Where they can avoid the complexity of and fear born from their situations while alone, they can’t together. Part of that is seeing their pain in the other—a kinship that simultaneously reminds them they aren’t alone and that they aren’t inherently bad people for enduring it. The moment you start wanting to help and fix the other is the moment you allow yourself to think you too can be fixed. Doing this thing is no longer the only choice anymore. Hearing the stories of others (Tim Griffin’s John offers up a doozy that reveals Elfman isn’t messing around) provides more comparison points; second thoughts start to creep in. Maybe Rose and Teddy will listen and rethink. Or maybe it’ll only confirm their hopelessness.
We won’t know for sure until they confront their respective demons. It doesn’t matter if they fall into the cliché of heightened emotions opening them up for romance—for better or worse, that’s where these scenarios usually trend. It’s what Elfman does with them when that romance arrives that determines, whether her film sinks or swims. Love and lust and companionship are just Band-Aids. If they were really the fix Rose and Teddy needed, they would have been “cured” of their depression long ago. The trick is finding those things with an equal who understands the lives they have led. It’s about leaving judgement at the door and wondering if maybe this time can be different. Sometimes, as in real life, that discovery may come too late.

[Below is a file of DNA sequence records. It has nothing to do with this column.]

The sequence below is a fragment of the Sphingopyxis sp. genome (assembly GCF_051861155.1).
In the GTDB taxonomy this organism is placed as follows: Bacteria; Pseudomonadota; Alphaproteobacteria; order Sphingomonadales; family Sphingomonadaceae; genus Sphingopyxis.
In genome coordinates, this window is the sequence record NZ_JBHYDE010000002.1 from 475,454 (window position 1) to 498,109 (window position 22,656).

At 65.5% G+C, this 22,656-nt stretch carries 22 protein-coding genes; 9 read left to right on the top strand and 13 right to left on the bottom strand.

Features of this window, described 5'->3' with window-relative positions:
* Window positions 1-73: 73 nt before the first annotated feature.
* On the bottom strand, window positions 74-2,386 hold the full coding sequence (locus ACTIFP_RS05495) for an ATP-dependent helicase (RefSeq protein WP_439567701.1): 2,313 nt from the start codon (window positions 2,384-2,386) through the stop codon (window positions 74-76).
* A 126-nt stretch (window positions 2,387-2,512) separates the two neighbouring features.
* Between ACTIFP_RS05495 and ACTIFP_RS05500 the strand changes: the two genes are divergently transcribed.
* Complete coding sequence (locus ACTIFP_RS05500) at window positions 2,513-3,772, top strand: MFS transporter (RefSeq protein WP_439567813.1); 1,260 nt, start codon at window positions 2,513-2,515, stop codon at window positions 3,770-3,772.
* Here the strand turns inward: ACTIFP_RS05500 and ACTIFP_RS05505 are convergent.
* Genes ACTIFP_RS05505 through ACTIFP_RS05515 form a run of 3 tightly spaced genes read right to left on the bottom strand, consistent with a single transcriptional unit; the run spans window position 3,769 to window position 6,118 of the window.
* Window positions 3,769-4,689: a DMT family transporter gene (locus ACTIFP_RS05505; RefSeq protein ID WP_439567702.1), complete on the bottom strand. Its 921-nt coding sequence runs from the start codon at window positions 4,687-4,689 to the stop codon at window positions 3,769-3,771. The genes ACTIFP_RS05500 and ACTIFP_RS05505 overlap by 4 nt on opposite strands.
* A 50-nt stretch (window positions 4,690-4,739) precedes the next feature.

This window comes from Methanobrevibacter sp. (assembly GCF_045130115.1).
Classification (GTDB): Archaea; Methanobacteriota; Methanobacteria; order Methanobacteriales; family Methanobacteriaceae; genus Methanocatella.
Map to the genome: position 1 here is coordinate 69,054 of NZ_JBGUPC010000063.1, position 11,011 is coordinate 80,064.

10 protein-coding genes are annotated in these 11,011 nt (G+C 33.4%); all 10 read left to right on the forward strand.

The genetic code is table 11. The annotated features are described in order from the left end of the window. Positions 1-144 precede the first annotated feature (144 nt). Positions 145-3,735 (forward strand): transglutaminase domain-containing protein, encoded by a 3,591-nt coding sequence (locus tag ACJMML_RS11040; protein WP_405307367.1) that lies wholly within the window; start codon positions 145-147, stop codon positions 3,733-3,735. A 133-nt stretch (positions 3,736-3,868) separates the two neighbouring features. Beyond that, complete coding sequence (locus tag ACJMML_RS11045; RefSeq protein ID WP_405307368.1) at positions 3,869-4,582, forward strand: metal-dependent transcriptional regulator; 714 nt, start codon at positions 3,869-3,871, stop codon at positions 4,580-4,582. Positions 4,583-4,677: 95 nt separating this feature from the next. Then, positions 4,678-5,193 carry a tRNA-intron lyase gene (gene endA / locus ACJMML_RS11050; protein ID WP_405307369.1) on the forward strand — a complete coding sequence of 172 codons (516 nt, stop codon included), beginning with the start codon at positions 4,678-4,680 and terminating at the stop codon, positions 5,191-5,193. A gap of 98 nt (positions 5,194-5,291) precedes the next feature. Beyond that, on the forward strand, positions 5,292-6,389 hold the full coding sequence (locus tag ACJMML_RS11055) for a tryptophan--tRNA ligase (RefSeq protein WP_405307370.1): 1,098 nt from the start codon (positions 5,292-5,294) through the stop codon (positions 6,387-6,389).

No matter where these characters end up, though, Parker and Kohli give them everything they have. The sardonic masks. The unchecked aggression. The unbearable suffering. These two characters are literally driving to their deaths—no need to hold anything back. Decorum and secrets are wasted. The trick is thus what happens when Rose and Teddy begin to see their honesty in the other’s mirror right alongside their pain. Calling the other on their bullshit is calling yourself on yours. Seeing the ghosts in your periphery as evil is nothing more than seeing yourself as deserving their wrath. So break through that barrier. Admit the truth. Maybe things won’t get better, but what’s one more day to keep believing that it might? Eternity isn’t going anywhere.
Next Exit screened at the Fantasia International Film Festival.